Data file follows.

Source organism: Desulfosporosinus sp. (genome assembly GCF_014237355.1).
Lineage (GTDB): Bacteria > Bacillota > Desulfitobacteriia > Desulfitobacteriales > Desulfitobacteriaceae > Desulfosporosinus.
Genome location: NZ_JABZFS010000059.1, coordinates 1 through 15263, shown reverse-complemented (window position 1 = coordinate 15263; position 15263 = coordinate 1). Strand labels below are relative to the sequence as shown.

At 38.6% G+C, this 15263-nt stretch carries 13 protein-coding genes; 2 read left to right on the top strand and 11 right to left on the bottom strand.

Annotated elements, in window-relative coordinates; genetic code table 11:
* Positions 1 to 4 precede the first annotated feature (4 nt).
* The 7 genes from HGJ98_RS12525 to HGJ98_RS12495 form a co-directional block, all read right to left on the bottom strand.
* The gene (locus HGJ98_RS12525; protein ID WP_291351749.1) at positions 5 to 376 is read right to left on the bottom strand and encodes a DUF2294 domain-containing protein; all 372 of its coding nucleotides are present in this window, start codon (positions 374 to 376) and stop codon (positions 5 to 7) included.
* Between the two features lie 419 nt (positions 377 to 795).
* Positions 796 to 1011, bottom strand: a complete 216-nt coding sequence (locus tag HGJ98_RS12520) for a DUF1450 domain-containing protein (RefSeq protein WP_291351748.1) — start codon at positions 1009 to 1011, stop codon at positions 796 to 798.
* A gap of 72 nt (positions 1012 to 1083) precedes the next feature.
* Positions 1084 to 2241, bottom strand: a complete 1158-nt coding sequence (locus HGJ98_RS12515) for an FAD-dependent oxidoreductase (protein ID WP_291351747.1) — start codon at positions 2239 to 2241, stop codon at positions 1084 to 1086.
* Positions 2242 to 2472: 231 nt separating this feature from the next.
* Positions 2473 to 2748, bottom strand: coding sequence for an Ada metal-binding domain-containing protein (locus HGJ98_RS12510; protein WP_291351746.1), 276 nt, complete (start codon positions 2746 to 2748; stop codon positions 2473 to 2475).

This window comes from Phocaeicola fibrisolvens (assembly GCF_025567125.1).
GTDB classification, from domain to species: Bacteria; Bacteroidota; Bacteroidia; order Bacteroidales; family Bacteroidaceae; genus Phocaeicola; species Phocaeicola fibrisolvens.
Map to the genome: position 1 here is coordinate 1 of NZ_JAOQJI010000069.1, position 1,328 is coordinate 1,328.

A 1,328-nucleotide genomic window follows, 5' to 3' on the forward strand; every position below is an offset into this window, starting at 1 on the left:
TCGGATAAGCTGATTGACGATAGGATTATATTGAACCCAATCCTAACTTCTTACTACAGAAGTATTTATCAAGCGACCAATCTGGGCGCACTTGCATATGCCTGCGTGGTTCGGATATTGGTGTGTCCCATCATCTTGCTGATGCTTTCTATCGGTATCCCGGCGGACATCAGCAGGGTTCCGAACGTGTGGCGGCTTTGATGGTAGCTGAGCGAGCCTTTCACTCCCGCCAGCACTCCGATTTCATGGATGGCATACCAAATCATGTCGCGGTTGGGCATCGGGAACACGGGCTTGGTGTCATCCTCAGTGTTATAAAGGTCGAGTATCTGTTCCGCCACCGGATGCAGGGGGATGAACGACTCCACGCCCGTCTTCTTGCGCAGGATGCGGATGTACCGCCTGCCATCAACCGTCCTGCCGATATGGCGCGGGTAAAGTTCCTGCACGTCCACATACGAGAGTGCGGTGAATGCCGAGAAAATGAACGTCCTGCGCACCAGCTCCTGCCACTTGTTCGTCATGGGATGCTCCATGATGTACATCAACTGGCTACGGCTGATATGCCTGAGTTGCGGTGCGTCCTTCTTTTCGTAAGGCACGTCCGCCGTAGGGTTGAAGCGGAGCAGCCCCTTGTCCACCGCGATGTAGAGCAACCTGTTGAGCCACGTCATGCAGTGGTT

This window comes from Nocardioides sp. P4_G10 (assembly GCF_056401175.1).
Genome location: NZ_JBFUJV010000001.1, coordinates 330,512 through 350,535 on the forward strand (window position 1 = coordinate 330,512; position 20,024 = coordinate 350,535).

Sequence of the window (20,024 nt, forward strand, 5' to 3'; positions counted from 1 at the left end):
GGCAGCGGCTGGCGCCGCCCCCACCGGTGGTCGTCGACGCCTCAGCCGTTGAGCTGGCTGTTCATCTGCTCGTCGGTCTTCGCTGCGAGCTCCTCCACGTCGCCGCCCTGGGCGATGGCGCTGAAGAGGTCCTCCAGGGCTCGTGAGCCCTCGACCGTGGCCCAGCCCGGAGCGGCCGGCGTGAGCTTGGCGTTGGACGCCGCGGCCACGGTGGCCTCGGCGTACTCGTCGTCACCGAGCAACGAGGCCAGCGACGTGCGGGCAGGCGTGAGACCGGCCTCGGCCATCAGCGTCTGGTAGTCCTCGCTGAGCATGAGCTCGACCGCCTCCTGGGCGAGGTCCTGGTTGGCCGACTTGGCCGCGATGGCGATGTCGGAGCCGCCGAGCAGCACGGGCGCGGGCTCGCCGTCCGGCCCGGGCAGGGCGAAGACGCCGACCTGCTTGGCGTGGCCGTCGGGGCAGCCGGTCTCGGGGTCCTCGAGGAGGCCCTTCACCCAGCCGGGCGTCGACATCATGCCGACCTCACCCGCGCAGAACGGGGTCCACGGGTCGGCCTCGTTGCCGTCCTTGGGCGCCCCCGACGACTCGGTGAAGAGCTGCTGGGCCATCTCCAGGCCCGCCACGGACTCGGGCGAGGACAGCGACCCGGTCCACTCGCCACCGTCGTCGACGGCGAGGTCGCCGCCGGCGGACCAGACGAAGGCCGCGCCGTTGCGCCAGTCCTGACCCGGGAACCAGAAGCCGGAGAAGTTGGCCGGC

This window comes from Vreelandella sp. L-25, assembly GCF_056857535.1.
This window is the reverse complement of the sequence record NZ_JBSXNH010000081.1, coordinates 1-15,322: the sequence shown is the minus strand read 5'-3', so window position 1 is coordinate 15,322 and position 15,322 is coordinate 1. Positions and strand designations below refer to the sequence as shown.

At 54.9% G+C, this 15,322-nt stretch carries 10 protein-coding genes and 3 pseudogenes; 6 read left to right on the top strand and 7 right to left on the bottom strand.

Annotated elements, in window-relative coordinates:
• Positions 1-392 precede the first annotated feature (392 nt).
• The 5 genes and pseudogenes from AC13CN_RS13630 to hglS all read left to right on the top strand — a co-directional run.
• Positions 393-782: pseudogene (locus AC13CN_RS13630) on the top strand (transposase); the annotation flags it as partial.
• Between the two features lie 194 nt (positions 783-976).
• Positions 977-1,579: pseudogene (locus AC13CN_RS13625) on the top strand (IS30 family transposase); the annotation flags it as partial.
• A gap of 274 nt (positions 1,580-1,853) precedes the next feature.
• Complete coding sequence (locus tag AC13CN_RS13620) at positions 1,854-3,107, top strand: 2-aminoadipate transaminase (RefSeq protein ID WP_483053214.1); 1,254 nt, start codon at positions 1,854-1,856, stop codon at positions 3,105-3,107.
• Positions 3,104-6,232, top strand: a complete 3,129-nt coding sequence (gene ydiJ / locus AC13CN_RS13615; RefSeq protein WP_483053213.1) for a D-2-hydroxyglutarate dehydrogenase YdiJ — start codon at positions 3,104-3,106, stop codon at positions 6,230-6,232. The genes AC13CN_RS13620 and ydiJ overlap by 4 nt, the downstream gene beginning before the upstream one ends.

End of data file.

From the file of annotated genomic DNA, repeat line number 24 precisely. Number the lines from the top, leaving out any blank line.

This window comes from Vreelandella sp. L-25, assembly GCF_056857535.1.